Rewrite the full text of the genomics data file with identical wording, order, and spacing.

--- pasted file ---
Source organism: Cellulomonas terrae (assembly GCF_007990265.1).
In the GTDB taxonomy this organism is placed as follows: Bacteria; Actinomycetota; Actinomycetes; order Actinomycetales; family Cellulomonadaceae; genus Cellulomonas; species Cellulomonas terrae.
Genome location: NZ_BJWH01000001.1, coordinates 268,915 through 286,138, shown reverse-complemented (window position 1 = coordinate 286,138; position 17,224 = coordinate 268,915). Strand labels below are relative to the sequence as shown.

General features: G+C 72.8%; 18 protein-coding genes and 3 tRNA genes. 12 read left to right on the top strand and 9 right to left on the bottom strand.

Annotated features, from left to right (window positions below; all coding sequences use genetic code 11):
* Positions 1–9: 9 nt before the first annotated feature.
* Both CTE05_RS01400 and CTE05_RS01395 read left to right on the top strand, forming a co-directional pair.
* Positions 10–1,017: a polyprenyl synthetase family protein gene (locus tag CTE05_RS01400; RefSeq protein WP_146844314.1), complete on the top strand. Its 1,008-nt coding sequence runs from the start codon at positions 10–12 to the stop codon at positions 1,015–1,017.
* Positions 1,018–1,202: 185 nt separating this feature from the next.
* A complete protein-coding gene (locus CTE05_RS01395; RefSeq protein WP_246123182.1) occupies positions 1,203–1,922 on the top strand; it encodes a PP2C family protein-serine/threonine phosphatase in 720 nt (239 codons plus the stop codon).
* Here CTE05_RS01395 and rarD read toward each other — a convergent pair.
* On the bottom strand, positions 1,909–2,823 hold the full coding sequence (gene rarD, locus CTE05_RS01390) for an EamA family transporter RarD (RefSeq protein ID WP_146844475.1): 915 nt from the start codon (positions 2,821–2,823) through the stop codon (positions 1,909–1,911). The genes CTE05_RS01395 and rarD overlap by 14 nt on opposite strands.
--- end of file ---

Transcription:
Source organism: Cellulomonas terrae (assembly GCF_007990265.1).
In the GTDB taxonomy this organism is placed as follows: Bacteria; Actinomycetota; Actinomycetes; order Actinomycetales; family Cellulomonadaceae; genus Cellulomonas; species Cellulomonas terrae.
Genome location: NZ_BJWH01000001.1, coordinates 268,915 through 286,138, shown reverse-complemented (window position 1 = coordinate 286,138; position 17,224 = coordinate 268,915). Strand labels below are relative to the sequence as shown.

General features: G+C 72.8%; 18 protein-coding genes and 3 tRNA genes. 12 read left to right on the top strand and 9 right to left on the bottom strand.

Annotated features, from left to right (window positions below; all coding sequences use genetic code 11):
* Positions 1–9: 9 nt before the first annotated feature.
* Both CTE05_RS01400 and CTE05_RS01395 read left to right on the top strand, forming a co-directional pair.
* Positions 10–1,017: a polyprenyl synthetase family protein gene (locus tag CTE05_RS01400; RefSeq protein WP_146844314.1), complete on the top strand. Its 1,008-nt coding sequence runs from the start codon at positions 10–12 to the stop codon at positions 1,015–1,017.
* Positions 1,018–1,202: 185 nt separating this feature from the next.
* A complete protein-coding gene (locus CTE05_RS01395; RefSeq protein WP_246123182.1) occupies positions 1,203–1,922 on the top strand; it encodes a PP2C family protein-serine/threonine phosphatase in 720 nt (239 codons plus the stop codon).
* Here CTE05_RS01395 and rarD read toward each other — a convergent pair.
* On the bottom strand, positions 1,909–2,823 hold the full coding sequence (gene rarD, locus CTE05_RS01390) for an EamA family transporter RarD (RefSeq protein ID WP_146844475.1): 915 nt from the start codon (positions 2,821–2,823) through the stop codon (positions 1,909–1,911). The genes CTE05_RS01395 and rarD overlap by 14 nt on opposite strands.